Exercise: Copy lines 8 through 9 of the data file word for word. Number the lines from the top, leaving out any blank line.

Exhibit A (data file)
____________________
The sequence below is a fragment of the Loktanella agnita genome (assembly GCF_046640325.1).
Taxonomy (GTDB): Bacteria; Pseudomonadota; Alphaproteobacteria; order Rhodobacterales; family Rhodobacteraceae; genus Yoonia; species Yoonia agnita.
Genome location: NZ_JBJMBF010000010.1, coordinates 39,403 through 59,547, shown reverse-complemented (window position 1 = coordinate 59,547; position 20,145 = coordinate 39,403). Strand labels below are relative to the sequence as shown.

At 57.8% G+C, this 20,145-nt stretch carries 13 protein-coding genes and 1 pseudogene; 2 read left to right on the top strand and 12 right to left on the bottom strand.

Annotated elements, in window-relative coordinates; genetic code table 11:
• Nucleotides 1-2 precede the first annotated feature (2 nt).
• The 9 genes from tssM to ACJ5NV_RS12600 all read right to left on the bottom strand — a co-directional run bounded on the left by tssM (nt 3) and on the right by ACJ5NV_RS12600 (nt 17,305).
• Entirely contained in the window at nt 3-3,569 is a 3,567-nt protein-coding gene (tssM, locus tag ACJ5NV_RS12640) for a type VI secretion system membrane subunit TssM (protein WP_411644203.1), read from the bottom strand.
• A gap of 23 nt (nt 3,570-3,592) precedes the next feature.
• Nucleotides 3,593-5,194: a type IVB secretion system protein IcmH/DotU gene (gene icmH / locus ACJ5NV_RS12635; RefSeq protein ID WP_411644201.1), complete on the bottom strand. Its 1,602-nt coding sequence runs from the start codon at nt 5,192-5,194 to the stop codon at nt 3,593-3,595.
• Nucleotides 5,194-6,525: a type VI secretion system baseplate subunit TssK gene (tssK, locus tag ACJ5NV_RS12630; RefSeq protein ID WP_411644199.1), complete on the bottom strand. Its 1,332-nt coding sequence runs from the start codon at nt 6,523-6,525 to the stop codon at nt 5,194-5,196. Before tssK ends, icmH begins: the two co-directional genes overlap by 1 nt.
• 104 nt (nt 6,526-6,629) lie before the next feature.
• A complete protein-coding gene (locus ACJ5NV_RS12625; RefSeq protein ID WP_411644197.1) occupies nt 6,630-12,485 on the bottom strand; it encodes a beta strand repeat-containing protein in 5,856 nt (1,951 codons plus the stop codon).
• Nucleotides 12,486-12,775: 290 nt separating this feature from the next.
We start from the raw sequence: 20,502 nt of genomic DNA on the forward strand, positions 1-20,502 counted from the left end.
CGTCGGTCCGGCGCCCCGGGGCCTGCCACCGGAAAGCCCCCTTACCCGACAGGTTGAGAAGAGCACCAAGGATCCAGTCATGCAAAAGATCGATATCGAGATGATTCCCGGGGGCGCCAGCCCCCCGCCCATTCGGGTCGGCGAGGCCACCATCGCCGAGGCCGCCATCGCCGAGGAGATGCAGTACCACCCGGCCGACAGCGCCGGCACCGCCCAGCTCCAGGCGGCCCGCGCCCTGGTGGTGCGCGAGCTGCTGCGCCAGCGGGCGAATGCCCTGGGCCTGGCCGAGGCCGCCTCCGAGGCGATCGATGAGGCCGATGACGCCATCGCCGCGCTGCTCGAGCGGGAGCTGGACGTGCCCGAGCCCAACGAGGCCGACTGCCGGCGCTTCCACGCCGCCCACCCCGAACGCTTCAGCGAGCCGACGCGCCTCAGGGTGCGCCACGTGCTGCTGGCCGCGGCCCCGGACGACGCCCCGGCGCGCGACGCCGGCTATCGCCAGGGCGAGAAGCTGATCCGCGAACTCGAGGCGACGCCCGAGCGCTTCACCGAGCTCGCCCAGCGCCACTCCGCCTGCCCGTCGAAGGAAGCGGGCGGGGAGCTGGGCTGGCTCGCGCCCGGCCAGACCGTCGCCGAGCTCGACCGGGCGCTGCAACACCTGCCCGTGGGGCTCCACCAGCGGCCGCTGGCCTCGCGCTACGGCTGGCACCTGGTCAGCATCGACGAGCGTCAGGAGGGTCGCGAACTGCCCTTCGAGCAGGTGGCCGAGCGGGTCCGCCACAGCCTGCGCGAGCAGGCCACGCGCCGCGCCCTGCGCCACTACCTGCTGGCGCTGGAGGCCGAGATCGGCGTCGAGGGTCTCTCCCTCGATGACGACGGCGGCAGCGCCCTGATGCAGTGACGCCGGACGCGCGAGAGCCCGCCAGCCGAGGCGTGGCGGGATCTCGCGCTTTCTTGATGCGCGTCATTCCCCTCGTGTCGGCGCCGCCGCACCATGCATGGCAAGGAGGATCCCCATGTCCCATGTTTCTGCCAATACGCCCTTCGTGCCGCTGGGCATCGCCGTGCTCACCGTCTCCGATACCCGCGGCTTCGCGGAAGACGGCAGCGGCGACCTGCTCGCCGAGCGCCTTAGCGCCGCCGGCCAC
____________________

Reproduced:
• Entirely contained in the window at nt 3-3,569 is a 3,567-nt protein-coding gene (tssM, locus tag ACJ5NV_RS12640) for a type VI secretion system membrane subunit TssM (protein WP_411644203.1), read from the bottom strand.
• A gap of 23 nt (nt 3,570-3,592) precedes the next feature.